Pest control

Earlier today, while wandering along and through Cranberry Run, I ran into a bit of déjà vu (yeah, yeah, yeah, I know…it’s not like the phenomenon’s a fog bank or a brick wall, but there you have it; I “ran into” it). See, thirteen years ago, back when digital cameras were really just making serious inroads, I decided to give photography another go. I was working for a local paper and they’d supplied me with an Olympus C2100 — basically a no-brainer digital point-and-shoot —  and I pretty much kept that thing with me all the time. So, one day I’m walking down by the stream and I see this damselfly perched all nice and interesting-like on a broad grape leaf. So I shoot it, photographically speaking. At the time, I was ridiculously proud of this shot, arguably my first foray into anything like nature photography. And despite its obvious flaws, I still like it.

Here it is.

Ebony Jewel Wing

So, anyway, getting back to the déjà vu experience, today I see this ebony jewelwing damselfly parked in a raspberry bramble and I think, “You know, that seems awfully familiar.” So I shoot it, photographically speaking, again and again and again, obsessively trying to get it right. I mean, I’m standing there for probably ten minutes shooting this damselfly, and while I’m standing there, the mosquitoes are massing an attack.

Am I worried?

Nope. Not one bit.

The reason I’m able to stand there for ten minutes and work at getting a decent shot (not that I ever really got one) is because, every little bit, that damselfly is leaping from his perch to snatch a mosquito. After grabbing one, he (and yes, he’s a he, just like the damselfly from thirteen years ago is a she) parks himself right back where he was, dines and then waits for another shot at a mosquito.

Pest Control

Using an analogy that Steven Spielberg would understand, basically I’m the chum, the mosquito is the shark and the damselfly is either Roy Scheider or Robert Shaw, take your pick.

Only in this version of Jaws, the shark never stands a chance.

insectile Jaws

 

 

 

Live and Learn

As with nearly every other environmentally-minded organization that I can think of, a big part of The Quarry Farm’s mission is education. We hold teacher workshops here, host programs both in-class and on-site for school groups, conduct tours for civic organizations and offer hands-on, guided workshops in organic gardening, water quality assessment, macroinvertebrate identification and a wide variety of other similar programming.

Yesterday, the shoe was on the other foot.

Representatives of The Quarry Farm attended the annual meeting of the Ohio Odonata Society (http://www.marietta.edu/~odonata/officers.html) in the Buehner Center at Oak Openings Metropark (http://www.metroparkstoledo.com/metro/parksandplaces/index.asp?page_id=510). Highlighting the day’s events were trips to two sites where participants photographed and collected odonates.

Bob Restifo, secretary-treasurer for the Ohio Odonata Society, examines a Prince Baskettail.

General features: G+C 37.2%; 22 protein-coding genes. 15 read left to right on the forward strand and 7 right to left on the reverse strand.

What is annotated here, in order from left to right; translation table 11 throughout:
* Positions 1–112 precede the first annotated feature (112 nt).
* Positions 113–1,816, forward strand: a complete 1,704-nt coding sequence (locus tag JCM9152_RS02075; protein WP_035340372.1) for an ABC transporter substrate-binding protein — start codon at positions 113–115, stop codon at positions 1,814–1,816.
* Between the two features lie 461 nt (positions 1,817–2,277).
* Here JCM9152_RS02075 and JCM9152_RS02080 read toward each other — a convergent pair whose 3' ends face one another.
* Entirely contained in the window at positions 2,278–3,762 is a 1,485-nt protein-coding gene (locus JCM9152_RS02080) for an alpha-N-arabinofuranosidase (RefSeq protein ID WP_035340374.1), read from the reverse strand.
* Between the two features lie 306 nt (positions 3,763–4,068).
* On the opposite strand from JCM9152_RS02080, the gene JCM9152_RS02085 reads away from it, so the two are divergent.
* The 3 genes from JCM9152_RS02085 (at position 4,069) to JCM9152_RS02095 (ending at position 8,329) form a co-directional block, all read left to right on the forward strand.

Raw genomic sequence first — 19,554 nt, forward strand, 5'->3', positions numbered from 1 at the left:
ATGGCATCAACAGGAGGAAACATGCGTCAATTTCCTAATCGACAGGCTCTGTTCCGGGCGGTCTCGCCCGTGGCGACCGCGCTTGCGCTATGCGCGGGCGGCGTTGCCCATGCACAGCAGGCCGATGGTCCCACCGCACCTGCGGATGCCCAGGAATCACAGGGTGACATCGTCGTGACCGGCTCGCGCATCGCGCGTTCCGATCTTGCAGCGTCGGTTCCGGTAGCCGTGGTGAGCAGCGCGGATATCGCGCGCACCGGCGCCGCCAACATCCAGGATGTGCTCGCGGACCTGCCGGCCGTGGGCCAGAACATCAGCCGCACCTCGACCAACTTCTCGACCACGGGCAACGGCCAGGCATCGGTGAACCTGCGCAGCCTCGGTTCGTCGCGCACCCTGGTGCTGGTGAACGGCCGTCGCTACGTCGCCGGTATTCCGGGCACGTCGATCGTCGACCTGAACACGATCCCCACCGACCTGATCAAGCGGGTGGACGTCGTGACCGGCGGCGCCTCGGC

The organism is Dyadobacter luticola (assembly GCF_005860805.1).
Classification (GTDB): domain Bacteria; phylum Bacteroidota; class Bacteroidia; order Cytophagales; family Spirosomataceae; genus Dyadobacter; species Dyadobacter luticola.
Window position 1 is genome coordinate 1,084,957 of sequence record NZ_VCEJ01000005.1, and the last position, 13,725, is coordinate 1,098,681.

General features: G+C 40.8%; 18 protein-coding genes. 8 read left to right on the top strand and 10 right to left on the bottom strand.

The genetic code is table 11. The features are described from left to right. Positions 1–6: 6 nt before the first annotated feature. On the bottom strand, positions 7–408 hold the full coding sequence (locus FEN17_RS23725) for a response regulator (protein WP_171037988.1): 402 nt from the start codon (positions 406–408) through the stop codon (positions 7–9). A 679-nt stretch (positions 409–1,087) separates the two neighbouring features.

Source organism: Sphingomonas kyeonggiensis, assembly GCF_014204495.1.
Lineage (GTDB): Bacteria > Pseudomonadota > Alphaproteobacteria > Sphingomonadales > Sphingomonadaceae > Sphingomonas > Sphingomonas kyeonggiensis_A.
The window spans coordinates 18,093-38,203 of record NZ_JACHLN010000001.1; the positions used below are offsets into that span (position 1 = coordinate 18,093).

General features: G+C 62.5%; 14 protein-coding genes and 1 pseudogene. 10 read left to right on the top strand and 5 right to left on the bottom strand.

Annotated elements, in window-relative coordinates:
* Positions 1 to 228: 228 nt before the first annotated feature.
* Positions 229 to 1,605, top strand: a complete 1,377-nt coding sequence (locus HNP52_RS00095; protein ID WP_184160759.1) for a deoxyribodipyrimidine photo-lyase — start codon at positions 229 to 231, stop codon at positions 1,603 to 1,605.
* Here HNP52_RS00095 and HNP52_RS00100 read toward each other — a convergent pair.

Now I suppose that there are a few of you feeling more than a bit smug right now since you already know what an odonate is. For those of you who don’t have nearly as much spare time as the aforementioned, we’re talking about dragonflies and damselflies. And they were teeming. While we did see more than a few species that we have yet to record here at The Quarry

Cedar Waxwing

Farm, such as the Unicorn Clubtail and the Prince Baskettail, most are common visitors and residents along Cranberry Run, in the eleven-acre back field and on the quarry. Among the more common species were Blue Dashers, Black Saddlebag, Common Whitetail, Widow and Twelve-spots. What wasn’t nearly as common were the sheer numbers of dragonflies, both in the number of different species present and the number of individuals within those species. And with that increase in numbers came a similar increase in the activity of animals that feed on odonates. Bullfrogs leapt from wetlands and cedar waxwings swooped over grasses snatching these aerial predators for their own meals. In fact, at one of the two sites the cedar waxwings clearly used us to improve their chances of catching a quick bite. They stalked us as we walked the verge of a wetland, waiting until we’d disturbed newly hatched dragonflies from their hiding places and then catching them as they flitted up and away.

Bullfrogs leapt from the water to prey on passing odonates.

We’d like to take this opportunity to thank the Ohio Odonata Society for the opportunity to spend a day in such an interesting fashion. We’d also like to single out three men in particular:  providing a great deal of insight and information were Bob Restifo, secretary-treasurer of the OOS, and Bob Glotzhober, member at large and a former president of the society, both of whom have spent decades studying and collecting odonates; we’d also like to thank Dave Betts, without whose input we’d have missed this incredible opportunity.

This slideshow requires JavaScript.